There are many myths on the subject of OT system security. To guarantee security in physical systems, different rules apply than for purely digital systems. Below, we present and dispel five common myths about securing OT systems.
“Air-gapping is the only way to ensure the security of OT systems”
Air-gapping is reportedly a method for completely isolating networks. For this purpose, the corresponding network is disconnected from the Internet or other networks. In practical terms, this means a control system network for OT that is completely isolated from the corporate network and the Internet.
But there are other ways that attackers can penetrate the OT network, despite isolation:
- Social engineering (e.g., phishing or spearphishing)
- Infected media storage devices (e.g., USB-sticks)
- Hidden service connections (e.g., for service providers and manufacturers)
- Infected devices among engineers and service technicians (e.g., laptops)
- Hidden communication via ultrasonic frequencies (e.g., via USB port, loudspeakers, headsets, hard disks, or fans)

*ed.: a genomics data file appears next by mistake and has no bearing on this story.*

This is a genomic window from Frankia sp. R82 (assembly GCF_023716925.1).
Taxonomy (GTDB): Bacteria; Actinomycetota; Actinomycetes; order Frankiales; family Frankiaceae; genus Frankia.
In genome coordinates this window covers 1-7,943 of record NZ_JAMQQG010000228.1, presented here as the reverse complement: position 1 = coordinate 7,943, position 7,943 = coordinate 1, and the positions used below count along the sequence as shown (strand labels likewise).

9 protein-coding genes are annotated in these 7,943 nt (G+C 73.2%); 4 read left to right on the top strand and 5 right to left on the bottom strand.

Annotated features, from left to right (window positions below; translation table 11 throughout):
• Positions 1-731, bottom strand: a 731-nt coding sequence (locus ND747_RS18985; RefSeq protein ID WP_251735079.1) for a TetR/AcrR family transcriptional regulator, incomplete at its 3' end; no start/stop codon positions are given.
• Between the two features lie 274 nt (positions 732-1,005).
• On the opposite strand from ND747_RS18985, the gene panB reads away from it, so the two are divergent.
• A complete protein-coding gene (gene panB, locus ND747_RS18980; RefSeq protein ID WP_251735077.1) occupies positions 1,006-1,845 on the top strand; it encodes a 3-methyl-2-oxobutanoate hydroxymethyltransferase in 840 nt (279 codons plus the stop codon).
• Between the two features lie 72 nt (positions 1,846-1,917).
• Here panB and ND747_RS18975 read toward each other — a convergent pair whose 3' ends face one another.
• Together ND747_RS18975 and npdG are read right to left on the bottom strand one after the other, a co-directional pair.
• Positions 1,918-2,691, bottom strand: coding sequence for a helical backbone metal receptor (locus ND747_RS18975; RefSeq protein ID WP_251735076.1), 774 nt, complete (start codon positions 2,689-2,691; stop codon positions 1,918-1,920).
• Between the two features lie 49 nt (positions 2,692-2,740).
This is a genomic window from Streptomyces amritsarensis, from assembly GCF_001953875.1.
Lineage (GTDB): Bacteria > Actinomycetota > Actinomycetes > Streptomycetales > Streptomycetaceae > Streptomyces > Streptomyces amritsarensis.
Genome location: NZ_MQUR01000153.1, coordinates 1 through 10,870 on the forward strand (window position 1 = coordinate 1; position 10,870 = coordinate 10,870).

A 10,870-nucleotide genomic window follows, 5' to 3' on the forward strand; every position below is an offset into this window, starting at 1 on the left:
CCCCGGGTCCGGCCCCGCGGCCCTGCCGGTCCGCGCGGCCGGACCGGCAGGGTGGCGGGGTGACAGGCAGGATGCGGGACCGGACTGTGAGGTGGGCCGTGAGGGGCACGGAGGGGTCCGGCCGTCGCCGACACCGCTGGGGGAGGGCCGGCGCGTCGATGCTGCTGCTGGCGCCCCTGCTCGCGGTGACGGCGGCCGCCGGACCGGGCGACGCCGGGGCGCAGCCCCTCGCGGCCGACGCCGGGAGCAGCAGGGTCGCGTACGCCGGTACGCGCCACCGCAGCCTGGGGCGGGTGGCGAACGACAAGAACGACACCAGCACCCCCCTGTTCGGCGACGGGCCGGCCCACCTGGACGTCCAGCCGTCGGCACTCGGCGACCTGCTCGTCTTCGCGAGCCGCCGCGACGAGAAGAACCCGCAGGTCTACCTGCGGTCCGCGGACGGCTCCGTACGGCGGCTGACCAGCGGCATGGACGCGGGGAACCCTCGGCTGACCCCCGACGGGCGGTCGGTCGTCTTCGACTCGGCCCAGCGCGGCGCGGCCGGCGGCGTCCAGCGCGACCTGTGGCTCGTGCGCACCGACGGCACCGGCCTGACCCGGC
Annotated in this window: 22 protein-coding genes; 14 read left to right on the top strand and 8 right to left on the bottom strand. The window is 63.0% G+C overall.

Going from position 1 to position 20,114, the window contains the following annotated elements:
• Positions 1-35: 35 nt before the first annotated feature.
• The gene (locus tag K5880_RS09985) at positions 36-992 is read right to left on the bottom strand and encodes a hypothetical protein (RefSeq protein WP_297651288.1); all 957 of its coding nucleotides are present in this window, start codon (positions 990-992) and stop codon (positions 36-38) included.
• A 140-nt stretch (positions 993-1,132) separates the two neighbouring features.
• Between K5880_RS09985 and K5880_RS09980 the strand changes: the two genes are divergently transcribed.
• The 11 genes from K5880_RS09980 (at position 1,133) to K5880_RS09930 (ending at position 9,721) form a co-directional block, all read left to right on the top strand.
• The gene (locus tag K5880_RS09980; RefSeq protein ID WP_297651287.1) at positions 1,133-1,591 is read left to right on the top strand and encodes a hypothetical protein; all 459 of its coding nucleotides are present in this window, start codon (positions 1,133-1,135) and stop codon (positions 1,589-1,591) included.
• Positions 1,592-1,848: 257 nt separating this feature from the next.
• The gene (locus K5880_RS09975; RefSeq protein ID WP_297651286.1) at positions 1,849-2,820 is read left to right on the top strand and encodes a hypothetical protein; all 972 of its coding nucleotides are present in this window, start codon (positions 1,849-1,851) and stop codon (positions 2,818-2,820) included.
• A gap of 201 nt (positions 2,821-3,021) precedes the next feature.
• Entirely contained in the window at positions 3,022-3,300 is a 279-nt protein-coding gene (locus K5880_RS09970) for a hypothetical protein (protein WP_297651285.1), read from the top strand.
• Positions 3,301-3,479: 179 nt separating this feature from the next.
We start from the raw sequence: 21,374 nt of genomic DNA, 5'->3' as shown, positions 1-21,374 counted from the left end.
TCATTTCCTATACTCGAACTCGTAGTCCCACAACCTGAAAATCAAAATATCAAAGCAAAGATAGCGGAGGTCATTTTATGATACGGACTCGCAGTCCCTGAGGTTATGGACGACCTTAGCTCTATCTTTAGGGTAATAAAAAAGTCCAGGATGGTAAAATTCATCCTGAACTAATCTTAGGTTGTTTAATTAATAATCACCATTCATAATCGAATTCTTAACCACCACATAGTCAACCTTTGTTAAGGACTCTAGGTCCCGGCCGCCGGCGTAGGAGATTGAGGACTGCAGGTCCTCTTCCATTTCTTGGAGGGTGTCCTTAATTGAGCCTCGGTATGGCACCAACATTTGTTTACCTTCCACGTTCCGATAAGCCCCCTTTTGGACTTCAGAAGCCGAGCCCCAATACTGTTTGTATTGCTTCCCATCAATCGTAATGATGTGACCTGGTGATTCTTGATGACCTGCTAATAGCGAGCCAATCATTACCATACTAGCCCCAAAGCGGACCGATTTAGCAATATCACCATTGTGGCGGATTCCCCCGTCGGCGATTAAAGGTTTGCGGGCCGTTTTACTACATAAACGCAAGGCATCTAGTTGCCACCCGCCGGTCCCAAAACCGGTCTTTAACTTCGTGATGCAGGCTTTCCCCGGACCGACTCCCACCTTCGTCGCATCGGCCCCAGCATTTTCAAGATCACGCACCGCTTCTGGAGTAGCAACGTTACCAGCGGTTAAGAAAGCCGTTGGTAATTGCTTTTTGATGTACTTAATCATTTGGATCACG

“A firewall protects my OT network from attacks stemming from a linked IT network”
A firewall alone is not enough to fully protect the OT network. Within the network, additional segmentation and monitoring measures must be implemented. In addition, a firewall must always be set up individually. Configuration errors can create security vulnerabilities
“Outside of the connection to the corporate network, there are no external connections”
More and more vendors are implementing hard-coded back doors to remotely access and/or control devices. Such back doors are sometimes even required as part of an SLA4. Therefore, external connections can exist without direct knowledge.
“Employees operate OT equipment to manage production on a day-to-day basis”
The operation of production facilities is increasingly outsourced to external providers, some of which are based in remote locations. That increases the risk of insider threats, and it expands the attack area
“OEM vendors (SCADA vendors) are adequately securing their devices.”
Contracts often do not include requirements that vendors ensure that security features and processes are implemented and kept up to date. The first step of effective OT protection is to find a confidential provider.
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Please remember: this article is based our knowledge at the time it was written – but we learn more every day. Do you think important points are missing or do you see the topic from a different perspective? We would be happy to discuss current developments in greater detail with you and your company’s other experts and welcome your feedback and thoughts.
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